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Discussion Starter #1
I'd really like to get a compost pile going this spring. I'd like to do this on the cheap - think wire round that I can dig and turn over. Firstly this will work right? Secondly, as the title suggests we live in an area that gets snow and with that, fairly cold temps. I think we are in Zone 2.<br><br>
Does the pile just go dormant during the late fall to early spring? Will I be able to add to it in the fall-winter-spring months even if it is cold and not *cooking*? When there is snow on the ground do I just dump my food scraps on the snow or will I have to dig out to get to the actual pile?<br><br>
Honestly, if the whole thing will not be easy as pie...I'll never keep it up and would rather know that going into it.<br><br>
~L.
 

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I live in northern BC. It's currently about -10C and about 2 feet of snow in my back yard. I'm still adding scraps every day. Your pile will go dormant but the freezing seems to break down the cell walls or something because once it thaws in the spring it cooks up really fast.<br><br>
One thing to consider is that because your pile won't be breaking down for the cold months, it can get big quite fast. Add a layer of snow or too and it can reach the top of your bin quickly. Plan for that and make a bigger bin than you think you need.<br><br>
In the summer and fall I keep a pile of "brown matter" near my bin and add a bit with each bucket of scraps. Over the winter it's covered with snow so I don't bother. I do just dump on top of the snow. In the spring I dig the whole mess out onto one of my beds and mix it with whatever brown matter I have. (my bin is now ready to start over) I turn that pile every few days. It's amazing to see the steam rise off of it on a frosty spring morning. I have finished compost by the time I'm ready to plant.<br><br>
Yes the wire hoop works well. It works better for smaller amounts of compost. I have a friend who uses several of them spread around her garden. She adds scraps and weeds to each one. She says she doesn't have to carry her compost as far to bring it too her plants. For larger bins, I find trying to lift the wire to get the compost out or turn it is dificult. Also they are not so good at keeping animals out if that's and issue for you. I need to keep our dog from eating the compost or she stinks up the house.<br><br>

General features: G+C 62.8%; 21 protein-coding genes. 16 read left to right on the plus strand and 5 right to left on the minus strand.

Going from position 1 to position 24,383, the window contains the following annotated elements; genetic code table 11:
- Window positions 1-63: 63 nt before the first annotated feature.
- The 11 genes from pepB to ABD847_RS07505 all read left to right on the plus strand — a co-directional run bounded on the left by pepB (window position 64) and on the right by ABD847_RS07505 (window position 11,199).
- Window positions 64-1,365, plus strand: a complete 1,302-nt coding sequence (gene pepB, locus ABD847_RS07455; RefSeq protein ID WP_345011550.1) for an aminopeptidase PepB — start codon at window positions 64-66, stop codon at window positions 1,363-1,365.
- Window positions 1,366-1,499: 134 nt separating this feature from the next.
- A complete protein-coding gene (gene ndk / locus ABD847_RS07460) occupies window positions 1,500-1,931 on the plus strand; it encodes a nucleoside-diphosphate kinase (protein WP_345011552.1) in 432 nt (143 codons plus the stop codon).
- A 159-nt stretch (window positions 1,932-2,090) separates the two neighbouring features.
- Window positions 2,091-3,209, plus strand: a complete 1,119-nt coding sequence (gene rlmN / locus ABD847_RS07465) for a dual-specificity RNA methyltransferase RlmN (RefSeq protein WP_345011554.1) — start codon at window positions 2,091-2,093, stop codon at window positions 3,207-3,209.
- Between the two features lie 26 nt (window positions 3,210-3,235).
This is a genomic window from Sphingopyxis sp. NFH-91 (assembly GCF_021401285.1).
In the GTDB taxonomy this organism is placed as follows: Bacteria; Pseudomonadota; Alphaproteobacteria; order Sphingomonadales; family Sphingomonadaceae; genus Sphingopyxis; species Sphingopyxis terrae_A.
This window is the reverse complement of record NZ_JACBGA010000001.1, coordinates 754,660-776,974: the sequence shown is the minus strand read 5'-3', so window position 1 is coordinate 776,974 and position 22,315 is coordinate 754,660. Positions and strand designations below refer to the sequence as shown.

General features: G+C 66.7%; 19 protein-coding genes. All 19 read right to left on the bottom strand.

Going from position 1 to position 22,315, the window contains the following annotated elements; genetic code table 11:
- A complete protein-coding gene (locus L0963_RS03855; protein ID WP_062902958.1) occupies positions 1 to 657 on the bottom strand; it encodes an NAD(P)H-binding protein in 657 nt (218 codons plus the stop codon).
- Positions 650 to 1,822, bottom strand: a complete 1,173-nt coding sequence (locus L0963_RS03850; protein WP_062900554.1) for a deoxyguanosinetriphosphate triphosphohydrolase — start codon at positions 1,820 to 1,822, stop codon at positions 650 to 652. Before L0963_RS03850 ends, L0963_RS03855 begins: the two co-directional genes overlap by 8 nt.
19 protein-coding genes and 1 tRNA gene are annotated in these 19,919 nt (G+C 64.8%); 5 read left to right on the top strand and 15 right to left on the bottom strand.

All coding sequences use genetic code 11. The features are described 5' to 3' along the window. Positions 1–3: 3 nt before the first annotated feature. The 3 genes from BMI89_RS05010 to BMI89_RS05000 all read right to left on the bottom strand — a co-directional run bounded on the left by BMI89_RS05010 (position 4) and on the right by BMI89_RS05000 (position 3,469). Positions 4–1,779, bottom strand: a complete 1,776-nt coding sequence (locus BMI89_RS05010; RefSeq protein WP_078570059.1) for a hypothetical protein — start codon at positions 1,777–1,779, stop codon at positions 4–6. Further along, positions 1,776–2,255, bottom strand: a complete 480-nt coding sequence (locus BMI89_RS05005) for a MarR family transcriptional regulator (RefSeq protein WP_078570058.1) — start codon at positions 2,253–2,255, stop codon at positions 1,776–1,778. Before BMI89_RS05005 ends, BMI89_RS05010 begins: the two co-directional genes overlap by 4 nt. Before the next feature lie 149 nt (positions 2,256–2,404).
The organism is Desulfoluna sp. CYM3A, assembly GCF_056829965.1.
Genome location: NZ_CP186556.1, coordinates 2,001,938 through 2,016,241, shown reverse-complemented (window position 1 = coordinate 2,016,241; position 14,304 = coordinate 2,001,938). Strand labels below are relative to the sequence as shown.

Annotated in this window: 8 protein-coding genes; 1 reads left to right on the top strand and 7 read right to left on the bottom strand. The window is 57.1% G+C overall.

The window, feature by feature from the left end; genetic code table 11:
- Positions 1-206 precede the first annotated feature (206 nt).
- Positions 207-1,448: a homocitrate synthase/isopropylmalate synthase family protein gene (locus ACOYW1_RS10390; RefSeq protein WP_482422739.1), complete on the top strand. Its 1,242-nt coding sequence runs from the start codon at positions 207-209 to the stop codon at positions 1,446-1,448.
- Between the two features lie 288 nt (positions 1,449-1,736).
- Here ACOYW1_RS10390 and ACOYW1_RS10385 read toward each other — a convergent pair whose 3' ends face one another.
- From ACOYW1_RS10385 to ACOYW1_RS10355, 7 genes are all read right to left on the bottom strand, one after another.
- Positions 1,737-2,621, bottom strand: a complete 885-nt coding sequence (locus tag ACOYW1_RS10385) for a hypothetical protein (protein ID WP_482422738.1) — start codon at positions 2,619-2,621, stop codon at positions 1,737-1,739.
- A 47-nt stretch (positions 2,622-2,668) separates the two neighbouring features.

My bin is made of wood.
 

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Discussion Starter #3
Thank you!<br><br>
I'm gonna give it a go.<br><br>
We do have dogs but the garden is fenced and I think the compost will go there. It does sound like I need to consider ease of turning and getting at the finished compost when I decide on a container. We are a small family, have very little in the way of waste...looking to make it even smaller<img alt="" class="inlineimg" src="/img/vbsmilies/smilies/treehugger.gif" style="border:0px solid;" title="Treehugger">: so I think we could get by with a simple wire bin.<br><br>
Thanks for sharing your tips and experience.<br>
~L.
 

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You're welcome.<br><br>
If your compost is going to be within a fenced area and you are looking or ease of use, you might consider just having an open pile. Can't get much simpler than tossing scraps in a pile and letting them break down.
 

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my DH made our compost pile out of left over patio blocks and retaining wall blocks. looks really really nice, like part of the landscapeing. he made a horse shoe shape that actually closes a bit more than it normally would but is not a circle. it is about 3 foot high and 4 foot across. we have a pallet on top of it now <img alt="" class="inlineimg" src="http://www.mothering.com/discussions/images/smilies/redface.gif" style="border:0px solid;" title="Embarrassment"> till this year when he builds a top for it -- to keep put the dogs <img alt="" class="inlineimg" src="http://www.mothering.com/discussions/images/smilies/redface.gif" style="border:0px solid;" title="Embarrassment">. It is visible from the house, but just looks like another retining wall. It was cheap -- even if we had bought the blocks just for that reason it would be a lot lot lot cheaper than all the cool ones you see on websites and in catologes. <img alt="" class="inlineimg" src="http://www.mothering.com/discussions/images/smilies/smile.gif" style="border:0px solid;" title="smile"> and it looks really really really nice. I bet 95 out of 100 people would not know what it was looking off our front porch.<br><br>
EVERYTHING here is frozen hard -- you can skate on our pond.<br><br>
What I do is i have a compost crock in the kitchen where evertyhting goines. when that is full, about every other day or 2 or 3 times a day depending on cooking ... it goes to a 5 gallon bucket with a sealing lid in the gargare. when that is full it goes to the compost pile -- that way we don't get lazy "oh I don't want to walk out there in the rain ..." and throw away something that should compost. the pile is maybe 75 feet from the house (I am bad bad bad with distances).<br><br>
I just keep adding to it -- and when it is thawed this spring i will just stir it all up good.<br><br>
Aimee
 
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